Florida surgeon Moses deGraft-Johnson accuse by US Prosecutors of stealing $26million from health insurers
United states prosecutors have charged Florida surgeon, Dr Moses deGraft-Johnson to the tune of $26million in healthcare fraud for allegedly defrauded government and insurers with fake surgeries so as to fund his political ambition in his native Ghana.
Authorities said the doctor’s practice in Tallahassee, Florida, also filed claims for angioplasties that were never performed in court documents.
Moses deGraft-Johnson used his access to the hospital’s daily census to poach patients for his scheme to defraud, instructing his staff to cold call patients from the hospital so that he could use their presence to fraudulently bill health care programs,
Department of Health and Human Services asked the judge to keep the doctor in custody as his long term goal was to be the president of Ghana suggesting he was a flight risk.
US Magistrate Judge Charles A Stampelos agreed and ordered deGraft-Johnson held until trial, set for March 23.
Federal Department of Health and Human Services investigations, deGraft-Johnson claimed to have performed over a five-year period more than 3,600 atherectomies and angioplasties, surgeries that were never performed.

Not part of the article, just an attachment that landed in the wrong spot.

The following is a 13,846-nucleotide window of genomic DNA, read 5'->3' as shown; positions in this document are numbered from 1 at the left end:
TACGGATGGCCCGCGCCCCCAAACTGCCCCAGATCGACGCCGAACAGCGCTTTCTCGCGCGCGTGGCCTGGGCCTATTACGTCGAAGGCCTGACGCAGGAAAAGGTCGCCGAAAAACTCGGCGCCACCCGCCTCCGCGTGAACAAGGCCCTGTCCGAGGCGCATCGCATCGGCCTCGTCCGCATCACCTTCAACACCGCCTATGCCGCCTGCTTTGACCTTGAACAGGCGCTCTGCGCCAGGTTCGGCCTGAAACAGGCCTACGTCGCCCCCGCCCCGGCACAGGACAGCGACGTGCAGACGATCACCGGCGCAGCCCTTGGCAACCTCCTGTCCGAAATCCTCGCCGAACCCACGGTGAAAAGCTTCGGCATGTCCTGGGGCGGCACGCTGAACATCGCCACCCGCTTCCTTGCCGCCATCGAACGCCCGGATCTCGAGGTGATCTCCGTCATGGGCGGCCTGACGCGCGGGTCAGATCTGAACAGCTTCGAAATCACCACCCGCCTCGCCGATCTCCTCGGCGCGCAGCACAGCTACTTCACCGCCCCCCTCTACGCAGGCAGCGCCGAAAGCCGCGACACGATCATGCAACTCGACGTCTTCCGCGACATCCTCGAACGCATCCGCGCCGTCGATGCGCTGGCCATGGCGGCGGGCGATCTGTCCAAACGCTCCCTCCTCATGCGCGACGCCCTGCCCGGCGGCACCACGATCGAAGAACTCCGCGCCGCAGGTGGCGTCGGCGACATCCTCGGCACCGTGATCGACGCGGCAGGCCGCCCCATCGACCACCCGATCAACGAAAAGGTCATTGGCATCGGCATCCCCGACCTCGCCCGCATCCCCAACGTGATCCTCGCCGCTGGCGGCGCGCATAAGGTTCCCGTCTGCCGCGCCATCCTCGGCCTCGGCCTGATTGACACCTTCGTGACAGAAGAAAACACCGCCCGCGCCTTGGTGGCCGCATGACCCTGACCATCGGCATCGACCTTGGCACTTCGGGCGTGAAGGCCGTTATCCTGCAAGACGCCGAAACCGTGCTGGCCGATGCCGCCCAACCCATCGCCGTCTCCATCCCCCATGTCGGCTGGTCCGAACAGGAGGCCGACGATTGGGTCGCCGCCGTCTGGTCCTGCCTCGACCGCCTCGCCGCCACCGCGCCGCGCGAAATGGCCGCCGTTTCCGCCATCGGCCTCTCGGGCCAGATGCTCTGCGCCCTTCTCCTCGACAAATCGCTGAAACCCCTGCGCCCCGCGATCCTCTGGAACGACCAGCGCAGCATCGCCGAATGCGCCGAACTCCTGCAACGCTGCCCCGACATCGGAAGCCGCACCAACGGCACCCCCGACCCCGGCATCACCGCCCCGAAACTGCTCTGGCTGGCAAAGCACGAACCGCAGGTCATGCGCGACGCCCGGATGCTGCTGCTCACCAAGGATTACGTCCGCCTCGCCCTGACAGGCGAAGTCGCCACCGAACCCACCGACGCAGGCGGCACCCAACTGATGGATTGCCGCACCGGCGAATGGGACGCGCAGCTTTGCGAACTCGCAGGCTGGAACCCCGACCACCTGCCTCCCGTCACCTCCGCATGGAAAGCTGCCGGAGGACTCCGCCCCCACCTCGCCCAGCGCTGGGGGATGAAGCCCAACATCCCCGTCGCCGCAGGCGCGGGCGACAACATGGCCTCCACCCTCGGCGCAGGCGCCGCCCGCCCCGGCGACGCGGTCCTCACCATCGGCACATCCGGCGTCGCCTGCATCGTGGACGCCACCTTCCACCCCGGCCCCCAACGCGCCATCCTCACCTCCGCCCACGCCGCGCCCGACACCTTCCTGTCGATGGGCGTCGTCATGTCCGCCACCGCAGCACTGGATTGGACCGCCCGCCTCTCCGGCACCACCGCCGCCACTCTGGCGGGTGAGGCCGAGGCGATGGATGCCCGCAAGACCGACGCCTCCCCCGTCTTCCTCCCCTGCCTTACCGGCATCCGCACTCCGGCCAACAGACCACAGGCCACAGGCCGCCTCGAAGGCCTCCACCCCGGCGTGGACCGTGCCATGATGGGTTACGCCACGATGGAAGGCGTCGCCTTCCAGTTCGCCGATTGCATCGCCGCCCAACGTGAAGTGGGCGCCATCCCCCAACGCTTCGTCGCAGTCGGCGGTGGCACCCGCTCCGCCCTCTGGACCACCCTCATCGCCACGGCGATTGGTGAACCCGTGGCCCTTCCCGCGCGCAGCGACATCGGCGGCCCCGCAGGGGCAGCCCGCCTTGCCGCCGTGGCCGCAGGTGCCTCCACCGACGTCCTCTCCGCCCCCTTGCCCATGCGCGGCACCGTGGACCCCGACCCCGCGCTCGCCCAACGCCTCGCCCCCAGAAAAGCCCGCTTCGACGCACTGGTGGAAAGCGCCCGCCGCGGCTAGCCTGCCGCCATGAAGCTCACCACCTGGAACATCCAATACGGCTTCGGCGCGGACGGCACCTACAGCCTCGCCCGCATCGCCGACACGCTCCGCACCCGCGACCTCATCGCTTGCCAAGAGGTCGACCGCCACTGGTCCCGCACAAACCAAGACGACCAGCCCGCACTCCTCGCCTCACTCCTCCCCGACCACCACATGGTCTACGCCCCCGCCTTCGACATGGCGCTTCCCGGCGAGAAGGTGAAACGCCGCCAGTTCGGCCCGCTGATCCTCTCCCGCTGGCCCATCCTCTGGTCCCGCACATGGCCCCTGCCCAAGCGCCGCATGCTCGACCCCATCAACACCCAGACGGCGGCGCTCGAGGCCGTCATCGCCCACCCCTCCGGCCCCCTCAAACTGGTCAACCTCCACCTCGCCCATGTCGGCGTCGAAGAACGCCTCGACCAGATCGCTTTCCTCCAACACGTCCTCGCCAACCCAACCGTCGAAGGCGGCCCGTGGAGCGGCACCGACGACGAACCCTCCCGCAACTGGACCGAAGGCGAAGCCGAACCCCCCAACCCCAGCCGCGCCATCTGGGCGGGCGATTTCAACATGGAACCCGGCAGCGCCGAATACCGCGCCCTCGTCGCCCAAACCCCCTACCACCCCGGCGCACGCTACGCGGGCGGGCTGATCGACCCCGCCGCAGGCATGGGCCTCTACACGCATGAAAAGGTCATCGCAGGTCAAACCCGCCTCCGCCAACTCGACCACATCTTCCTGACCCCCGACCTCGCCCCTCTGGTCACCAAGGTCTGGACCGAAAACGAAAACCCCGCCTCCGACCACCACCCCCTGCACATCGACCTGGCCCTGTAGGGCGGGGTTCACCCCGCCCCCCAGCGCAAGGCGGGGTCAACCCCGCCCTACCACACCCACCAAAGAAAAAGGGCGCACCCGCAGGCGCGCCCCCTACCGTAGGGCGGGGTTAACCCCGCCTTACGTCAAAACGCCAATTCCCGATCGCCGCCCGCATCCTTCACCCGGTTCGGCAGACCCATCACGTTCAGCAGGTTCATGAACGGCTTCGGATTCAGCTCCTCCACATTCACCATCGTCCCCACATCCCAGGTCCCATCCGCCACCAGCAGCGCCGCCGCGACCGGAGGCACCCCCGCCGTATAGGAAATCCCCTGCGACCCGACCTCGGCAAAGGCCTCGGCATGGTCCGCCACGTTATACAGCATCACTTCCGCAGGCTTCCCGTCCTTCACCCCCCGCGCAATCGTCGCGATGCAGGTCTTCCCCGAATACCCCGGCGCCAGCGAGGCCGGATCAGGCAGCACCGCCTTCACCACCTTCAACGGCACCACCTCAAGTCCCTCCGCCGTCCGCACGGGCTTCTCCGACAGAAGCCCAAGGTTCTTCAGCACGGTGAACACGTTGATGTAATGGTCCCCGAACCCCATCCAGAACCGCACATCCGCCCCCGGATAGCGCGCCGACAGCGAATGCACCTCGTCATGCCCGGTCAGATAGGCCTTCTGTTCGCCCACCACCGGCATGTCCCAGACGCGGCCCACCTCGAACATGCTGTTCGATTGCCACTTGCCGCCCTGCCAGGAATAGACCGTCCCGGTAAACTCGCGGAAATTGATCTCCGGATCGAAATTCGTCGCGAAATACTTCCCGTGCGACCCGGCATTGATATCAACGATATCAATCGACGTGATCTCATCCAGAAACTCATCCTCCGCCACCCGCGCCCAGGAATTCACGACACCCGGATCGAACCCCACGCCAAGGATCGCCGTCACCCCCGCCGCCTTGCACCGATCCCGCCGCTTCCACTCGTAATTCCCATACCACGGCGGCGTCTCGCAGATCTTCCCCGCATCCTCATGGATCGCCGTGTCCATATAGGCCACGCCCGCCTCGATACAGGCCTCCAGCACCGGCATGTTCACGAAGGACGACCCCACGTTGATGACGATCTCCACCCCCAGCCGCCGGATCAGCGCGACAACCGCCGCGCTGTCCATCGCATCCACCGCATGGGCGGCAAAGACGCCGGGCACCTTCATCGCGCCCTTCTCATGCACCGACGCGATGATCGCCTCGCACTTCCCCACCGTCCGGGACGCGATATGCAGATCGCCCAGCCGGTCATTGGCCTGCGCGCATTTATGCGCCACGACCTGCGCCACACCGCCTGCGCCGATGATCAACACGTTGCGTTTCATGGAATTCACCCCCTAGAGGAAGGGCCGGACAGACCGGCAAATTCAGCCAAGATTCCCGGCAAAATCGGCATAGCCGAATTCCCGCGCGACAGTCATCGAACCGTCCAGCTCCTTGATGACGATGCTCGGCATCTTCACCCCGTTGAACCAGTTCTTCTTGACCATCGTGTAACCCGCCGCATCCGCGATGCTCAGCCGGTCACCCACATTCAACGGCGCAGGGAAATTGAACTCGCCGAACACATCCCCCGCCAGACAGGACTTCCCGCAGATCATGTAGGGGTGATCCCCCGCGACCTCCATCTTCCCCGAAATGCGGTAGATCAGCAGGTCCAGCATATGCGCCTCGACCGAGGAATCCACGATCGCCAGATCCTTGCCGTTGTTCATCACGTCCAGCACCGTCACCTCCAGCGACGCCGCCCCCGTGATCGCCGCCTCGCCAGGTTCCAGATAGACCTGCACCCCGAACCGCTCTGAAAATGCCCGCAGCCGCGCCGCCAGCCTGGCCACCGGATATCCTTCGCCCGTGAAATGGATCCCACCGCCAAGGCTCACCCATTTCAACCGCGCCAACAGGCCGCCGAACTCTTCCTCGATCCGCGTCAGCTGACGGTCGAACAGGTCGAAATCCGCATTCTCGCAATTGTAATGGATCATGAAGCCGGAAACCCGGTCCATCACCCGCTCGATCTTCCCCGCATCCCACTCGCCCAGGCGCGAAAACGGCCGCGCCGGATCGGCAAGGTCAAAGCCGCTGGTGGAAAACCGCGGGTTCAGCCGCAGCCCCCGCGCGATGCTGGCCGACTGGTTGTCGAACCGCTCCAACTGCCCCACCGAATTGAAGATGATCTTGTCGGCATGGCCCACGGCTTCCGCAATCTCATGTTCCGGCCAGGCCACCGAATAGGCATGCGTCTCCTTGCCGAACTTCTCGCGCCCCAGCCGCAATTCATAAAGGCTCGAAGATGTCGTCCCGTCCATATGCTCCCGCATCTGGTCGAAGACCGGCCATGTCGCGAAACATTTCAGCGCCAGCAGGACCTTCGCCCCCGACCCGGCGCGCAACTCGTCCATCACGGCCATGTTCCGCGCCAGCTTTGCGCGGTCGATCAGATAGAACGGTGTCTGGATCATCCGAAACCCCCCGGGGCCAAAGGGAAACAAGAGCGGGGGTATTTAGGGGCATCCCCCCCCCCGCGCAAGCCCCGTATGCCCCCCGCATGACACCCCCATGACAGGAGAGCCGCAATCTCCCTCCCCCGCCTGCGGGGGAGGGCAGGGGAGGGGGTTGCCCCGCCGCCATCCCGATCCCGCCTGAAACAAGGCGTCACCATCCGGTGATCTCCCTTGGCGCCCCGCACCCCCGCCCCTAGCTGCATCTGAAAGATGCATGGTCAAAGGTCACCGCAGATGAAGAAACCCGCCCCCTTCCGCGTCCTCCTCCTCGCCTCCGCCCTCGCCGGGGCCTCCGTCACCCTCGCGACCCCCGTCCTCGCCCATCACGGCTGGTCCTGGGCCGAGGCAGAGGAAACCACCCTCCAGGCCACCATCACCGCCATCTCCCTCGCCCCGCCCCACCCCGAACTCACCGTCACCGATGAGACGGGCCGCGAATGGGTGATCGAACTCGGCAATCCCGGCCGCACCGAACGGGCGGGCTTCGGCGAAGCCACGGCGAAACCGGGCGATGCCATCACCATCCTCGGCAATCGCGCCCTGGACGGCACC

The jury month of February unsealed a 58-count indictment alleging that Dr Moses falsely billed insurers, including Medicare and Medicaid, for work he did not perform.
Investigators said they looked into the doctor’s bank accounts and discovered at least $1.8million in international wire transfers to entities and associates in Ghana, a country of 29 million people situated along the western coast of Africa.
Authorities said one of the doctor’s relatives served as the country’s vice president in the 1980s.
‘He’s a wonderful doctor, and I will defend him vigorously,’ said William Bubsey, the attorney who represented deGraft-Johnson during Friday’s detention hearings, even though he isn’t sure he will represent Johnson when the main trial starts.
Bubsey also said the allegations against Johnson were false as the money he sent home was used to help poor people in Ghana and not for any political ambition.